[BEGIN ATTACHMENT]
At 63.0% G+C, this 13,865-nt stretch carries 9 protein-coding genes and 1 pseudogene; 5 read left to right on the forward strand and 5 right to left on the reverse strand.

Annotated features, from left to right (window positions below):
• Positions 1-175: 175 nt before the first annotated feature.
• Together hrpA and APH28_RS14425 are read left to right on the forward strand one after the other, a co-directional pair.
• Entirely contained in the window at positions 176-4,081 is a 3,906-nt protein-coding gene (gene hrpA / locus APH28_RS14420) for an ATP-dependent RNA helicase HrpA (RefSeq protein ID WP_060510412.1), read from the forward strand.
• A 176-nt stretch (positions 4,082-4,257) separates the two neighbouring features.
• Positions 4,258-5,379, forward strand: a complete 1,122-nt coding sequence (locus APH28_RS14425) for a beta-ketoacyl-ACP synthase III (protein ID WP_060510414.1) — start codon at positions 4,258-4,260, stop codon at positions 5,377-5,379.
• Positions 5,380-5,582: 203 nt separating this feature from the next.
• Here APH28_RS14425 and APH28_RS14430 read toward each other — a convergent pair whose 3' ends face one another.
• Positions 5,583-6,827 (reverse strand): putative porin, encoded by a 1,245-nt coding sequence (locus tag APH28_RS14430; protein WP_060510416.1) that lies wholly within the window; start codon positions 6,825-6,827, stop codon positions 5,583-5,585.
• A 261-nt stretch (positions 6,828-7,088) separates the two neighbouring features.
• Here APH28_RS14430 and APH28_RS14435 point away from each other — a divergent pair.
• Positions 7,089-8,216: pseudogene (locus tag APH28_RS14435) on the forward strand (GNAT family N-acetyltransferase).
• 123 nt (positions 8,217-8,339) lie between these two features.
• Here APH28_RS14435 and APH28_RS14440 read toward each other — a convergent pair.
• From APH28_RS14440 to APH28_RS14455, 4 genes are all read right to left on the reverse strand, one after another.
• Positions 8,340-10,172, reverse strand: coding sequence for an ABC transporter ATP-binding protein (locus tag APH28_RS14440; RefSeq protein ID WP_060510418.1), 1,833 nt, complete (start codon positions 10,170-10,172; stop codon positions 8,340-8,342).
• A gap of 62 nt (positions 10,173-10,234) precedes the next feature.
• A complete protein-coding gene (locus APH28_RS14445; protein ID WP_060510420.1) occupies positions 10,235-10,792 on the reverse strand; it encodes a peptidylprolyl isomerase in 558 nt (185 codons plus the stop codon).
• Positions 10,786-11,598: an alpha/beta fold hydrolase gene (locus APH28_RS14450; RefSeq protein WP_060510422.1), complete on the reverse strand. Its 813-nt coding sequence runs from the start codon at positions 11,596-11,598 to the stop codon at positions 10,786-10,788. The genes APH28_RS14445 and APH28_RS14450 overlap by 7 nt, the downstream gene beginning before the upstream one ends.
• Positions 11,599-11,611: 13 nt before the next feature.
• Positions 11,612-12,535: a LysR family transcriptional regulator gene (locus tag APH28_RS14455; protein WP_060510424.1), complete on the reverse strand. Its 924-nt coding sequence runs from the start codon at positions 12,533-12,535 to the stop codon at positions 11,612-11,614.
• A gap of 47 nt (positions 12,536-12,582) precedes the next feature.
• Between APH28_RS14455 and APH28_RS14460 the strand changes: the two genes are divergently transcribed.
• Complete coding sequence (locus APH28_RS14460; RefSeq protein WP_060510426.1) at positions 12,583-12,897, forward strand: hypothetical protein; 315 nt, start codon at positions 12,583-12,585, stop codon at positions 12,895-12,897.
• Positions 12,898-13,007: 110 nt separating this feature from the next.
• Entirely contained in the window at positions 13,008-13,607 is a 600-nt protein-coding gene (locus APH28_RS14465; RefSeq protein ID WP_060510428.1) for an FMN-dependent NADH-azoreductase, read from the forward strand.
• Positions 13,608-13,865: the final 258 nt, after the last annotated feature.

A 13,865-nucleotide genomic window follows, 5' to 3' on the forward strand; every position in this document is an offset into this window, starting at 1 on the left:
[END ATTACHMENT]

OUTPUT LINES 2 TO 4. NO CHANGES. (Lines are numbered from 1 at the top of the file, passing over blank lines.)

Annotated features, from left to right (window positions below):
• Positions 1-175: 175 nt before the first annotated feature.
• Together hrpA and APH28_RS14425 are read left to right on the forward strand one after the other, a co-directional pair.